Topography driven spreading

Glen McHale, Neil Shirtcliffe, Sanaa Aqil, Carole Perry, Michael Newton

Research output: Contribution to journalArticlepeer-review

204 Citations (Scopus)
20 Downloads (Pure)


Roughening a hydrophobic surface enhances its nonwetting properties into superhydrophobicity. For liquids other than water, roughness can induce a complete rollup of a droplet. However, topographic effects can also enhance partial wetting by a given liquid into complete wetting to create superwetting. In this work, a model system of spreading droplets of a nonvolatile liquid on surfaces having lithographically produced pillars is used to show that superwetting also modifies the dynamics of spreading. The edge speed-dynamic contact angle relation is shown to obey a simple power law, and such power laws are shown to apply to naturally occurring surfaces.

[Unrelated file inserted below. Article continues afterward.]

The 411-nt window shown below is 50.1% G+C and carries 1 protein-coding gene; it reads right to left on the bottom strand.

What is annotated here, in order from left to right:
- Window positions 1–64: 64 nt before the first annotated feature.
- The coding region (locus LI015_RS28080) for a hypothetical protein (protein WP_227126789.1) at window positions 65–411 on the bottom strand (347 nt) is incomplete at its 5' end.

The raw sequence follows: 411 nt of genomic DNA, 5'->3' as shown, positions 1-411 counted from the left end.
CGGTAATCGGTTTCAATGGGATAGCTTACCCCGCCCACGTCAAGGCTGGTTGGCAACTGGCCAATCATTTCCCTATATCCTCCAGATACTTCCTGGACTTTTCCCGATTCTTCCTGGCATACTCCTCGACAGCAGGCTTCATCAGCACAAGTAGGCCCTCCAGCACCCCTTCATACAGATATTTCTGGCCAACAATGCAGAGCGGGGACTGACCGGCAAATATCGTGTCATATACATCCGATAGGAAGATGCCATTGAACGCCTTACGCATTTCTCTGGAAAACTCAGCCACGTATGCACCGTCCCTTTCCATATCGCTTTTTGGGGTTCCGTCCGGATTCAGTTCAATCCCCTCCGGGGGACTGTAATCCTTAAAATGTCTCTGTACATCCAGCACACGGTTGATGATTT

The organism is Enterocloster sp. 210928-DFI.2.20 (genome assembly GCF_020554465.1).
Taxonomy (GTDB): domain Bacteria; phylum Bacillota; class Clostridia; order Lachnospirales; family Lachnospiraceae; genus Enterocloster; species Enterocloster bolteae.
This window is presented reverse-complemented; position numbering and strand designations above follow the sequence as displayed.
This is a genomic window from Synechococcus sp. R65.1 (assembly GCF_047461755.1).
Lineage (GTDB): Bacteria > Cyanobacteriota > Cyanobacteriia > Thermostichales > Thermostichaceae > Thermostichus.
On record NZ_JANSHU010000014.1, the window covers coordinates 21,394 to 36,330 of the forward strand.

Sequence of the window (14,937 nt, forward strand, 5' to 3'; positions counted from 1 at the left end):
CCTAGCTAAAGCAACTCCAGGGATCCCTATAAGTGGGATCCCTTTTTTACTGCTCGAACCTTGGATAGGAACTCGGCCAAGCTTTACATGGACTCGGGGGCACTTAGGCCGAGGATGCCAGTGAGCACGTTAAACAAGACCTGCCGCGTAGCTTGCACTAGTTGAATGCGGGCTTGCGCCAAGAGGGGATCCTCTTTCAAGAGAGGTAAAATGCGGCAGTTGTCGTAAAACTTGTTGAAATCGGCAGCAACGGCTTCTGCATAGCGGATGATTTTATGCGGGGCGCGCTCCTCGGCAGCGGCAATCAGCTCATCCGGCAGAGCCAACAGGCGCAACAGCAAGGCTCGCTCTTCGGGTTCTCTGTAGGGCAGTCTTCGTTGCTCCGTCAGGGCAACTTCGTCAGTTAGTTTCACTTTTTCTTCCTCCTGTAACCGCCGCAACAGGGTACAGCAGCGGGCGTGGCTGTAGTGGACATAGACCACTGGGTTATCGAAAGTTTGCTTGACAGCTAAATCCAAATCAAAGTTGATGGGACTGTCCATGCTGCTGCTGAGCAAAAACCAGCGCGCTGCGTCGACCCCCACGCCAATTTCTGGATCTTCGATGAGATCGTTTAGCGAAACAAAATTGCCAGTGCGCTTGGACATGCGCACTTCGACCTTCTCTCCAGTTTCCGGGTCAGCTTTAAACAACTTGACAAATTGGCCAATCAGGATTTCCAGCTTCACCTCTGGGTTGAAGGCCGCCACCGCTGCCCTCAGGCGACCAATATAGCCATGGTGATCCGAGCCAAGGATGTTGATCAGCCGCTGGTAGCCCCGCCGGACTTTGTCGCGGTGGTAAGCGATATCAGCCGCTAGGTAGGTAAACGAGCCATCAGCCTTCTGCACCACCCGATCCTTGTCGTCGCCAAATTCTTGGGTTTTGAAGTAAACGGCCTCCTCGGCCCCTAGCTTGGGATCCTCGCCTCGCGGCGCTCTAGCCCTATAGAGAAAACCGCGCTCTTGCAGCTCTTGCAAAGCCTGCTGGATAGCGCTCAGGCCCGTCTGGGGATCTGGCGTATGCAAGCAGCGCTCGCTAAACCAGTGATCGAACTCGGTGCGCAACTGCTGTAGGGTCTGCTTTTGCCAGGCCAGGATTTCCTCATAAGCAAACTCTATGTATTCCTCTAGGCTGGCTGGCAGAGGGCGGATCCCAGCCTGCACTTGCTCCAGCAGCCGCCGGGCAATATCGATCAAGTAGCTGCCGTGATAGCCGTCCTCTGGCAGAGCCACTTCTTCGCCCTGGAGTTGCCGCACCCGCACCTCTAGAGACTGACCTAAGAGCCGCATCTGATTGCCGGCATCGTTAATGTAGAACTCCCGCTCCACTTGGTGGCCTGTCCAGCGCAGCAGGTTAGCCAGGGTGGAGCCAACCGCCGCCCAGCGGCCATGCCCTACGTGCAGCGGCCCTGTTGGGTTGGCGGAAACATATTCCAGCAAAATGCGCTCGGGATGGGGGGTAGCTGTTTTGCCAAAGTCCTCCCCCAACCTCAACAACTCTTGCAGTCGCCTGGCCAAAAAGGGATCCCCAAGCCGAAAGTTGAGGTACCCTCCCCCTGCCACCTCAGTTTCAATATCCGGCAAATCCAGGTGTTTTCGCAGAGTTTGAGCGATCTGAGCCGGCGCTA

Original languageEnglish
Pages (from-to)036102
JournalPhysical Review Letters
Issue number3
Publication statusPublished - 16 Jul 2004


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